Transudative effusions can often be identified on clinical assessment alone, especially with a history of cardiac, renal or liver impairment.1 These effusions are usually bilateral, but mild-to-moderate unilateral effusions can occur.2 A unilateral effusion associated with a history of pneumonia and febrile illness supports a diagnosis of parapneumonic effusion. Old age, weight loss, a history of smoking and malignancy can be indicative of a malignant pleural effusion.3 A patient’s drug history and occupational dust exposure (eg asbestos) are also relevant.4 A clinical history and physical examination can help identify the aetiology of a pleural effusion. However, distinction can only be established by pleural fluid examination.5

Dullness to percussion and tactile fremitus are the most useful clinical examination signs for a pleural effusion.2 Other examination findings may include asymmetrical chest expansion, diminished or absent breath sounds and friction rubs.2

Answer 2

Referral to a respiratory physician is indicated in the presence of a suspected unilateral exudative pleural effusion or a unilateral transudative effusion that respond poorly to treatment.4 Other red flag indicators include lung or pleural masses on imaging, sepsis associated with effusion, and the abrupt onset of symptoms, in the context of known emphysema or trauma.6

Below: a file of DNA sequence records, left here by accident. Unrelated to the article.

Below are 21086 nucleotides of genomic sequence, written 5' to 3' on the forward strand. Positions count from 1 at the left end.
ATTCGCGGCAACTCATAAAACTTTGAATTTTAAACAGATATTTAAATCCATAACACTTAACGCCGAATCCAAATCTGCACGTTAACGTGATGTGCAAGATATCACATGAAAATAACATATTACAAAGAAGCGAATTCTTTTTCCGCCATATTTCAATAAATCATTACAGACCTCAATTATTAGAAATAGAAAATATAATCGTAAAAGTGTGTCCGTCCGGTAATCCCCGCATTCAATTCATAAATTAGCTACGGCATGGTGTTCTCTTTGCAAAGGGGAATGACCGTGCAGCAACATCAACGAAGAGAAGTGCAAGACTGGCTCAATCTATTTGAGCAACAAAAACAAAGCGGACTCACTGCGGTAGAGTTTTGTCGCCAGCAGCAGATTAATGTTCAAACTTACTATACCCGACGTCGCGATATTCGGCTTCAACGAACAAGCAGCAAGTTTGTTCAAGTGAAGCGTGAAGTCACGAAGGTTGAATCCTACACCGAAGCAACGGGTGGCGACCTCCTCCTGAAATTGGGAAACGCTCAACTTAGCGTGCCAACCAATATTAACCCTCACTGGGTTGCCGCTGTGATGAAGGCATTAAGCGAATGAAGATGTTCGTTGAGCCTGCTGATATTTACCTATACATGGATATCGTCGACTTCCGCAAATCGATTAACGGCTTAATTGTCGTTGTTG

Blood tests including a full blood count, electrolytes, liver function tests, C-reactive protein and coagulation profile are recommended.6 Coagulopathy or thrombocytopaenia should be communicated on referral of the patient for specialist review.5

Pleural effusions on chest radiographs classically present as a homogenous opacification with obliteration of the costophrenic angle, a curved upper border and loss of silhouette of the identifiable diaphragm.3 Intense pleural inflammatory processes, including parapneumonic effusions and TB, can result in the development of loculations within contiguous pleural surfaces. These are identified on ultrasonography with greater sensitivity.4

An intercostal catheter was inserted into the patient under ultrasound guidance utilising Seldinger’s technique, evacuating a yellow-orange, turbid fluid. Fluid biochemistry analysis confirmed an exudative effusion, negative for acid-fast bacilli (AFB) and TB polymerase chain reaction (PCR). Antimicrobial therapy was rationalised to piperacillin and tazobactam for a possible evolving parapneumonic effusion in the context of a persistent low-grade fever.